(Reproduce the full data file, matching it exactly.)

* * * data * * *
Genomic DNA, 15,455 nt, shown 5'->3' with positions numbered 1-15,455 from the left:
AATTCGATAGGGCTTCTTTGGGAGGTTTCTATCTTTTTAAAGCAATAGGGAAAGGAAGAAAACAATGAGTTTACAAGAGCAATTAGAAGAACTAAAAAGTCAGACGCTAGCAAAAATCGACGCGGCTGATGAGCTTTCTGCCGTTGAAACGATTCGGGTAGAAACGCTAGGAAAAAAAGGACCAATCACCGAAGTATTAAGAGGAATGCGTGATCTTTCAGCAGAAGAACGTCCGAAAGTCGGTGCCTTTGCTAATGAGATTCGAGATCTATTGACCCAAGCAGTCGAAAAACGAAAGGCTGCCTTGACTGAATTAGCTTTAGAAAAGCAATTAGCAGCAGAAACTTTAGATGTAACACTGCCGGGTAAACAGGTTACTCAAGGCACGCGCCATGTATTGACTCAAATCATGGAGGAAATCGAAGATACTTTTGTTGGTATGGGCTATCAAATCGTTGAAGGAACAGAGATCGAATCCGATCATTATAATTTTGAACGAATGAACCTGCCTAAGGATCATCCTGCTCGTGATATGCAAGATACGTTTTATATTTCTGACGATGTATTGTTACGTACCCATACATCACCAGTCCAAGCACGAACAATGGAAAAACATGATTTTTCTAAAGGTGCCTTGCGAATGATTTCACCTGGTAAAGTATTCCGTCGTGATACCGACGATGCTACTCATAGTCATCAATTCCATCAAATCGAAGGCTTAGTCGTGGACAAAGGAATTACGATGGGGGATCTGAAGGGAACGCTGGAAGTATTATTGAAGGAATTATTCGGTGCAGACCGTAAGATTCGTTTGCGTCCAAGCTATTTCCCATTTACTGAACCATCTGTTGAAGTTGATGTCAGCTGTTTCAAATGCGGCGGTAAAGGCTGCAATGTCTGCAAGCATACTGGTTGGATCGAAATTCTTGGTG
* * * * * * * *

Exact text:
Genomic DNA, 15,455 nt, shown 5'->3' with positions numbered 1-15,455 from the left:
AATTCGATAGGGCTTCTTTGGGAGGTTTCTATCTTTTTAAAGCAATAGGGAAAGGAAGAAAACAATGAGTTTACAAGAGCAATTAGAAGAACTAAAAAGTCAGACGCTAGCAAAAATCGACGCGGCTGATGAGCTTTCTGCCGTTGAAACGATTCGGGTAGAAACGCTAGGAAAAAAAGGACCAATCACCGAAGTATTAAGAGGAATGCGTGATCTTTCAGCAGAAGAACGTCCGAAAGTCGGTGCCTTTGCTAATGAGATTCGAGATCTATTGACCCAAGCAGTCGAAAAACGAAAGGCTGCCTTGACTGAATTAGCTTTAGAAAAGCAATTAGCAGCAGAAACTTTAGATGTAACACTGCCGGGTAAACAGGTTACTCAAGGCACGCGCCATGTATTGACTCAAATCATGGAGGAAATCGAAGATACTTTTGTTGGTATGGGCTATCAAATCGTTGAAGGAACAGAGATCGAATCCGATCATTATAATTTTGAACGAATGAACCTGCCTAAGGATCATCCTGCTCGTGATATGCAAGATACGTTTTATATTTCTGACGATGTATTGTTACGTACCCATACATCACCAGTCCAAGCACGAACAATGGAAAAACATGATTTTTCTAAAGGTGCCTTGCGAATGATTTCACCTGGTAAAGTATTCCGTCGTGATACCGACGATGCTACTCATAGTCATCAATTCCATCAAATCGAAGGCTTAGTCGTGGACAAAGGAATTACGATGGGGGATCTGAAGGGAACGCTGGAAGTATTATTGAAGGAATTATTCGGTGCAGACCGTAAGATTCGTTTGCGTCCAAGCTATTTCCCATTTACTGAACCATCTGTTGAAGTTGATGTCAGCTGTTTCAAATGCGGCGGTAAAGGCTGCAATGTCTGCAAGCATACTGGTTGGATCGAAATTCTTGGTG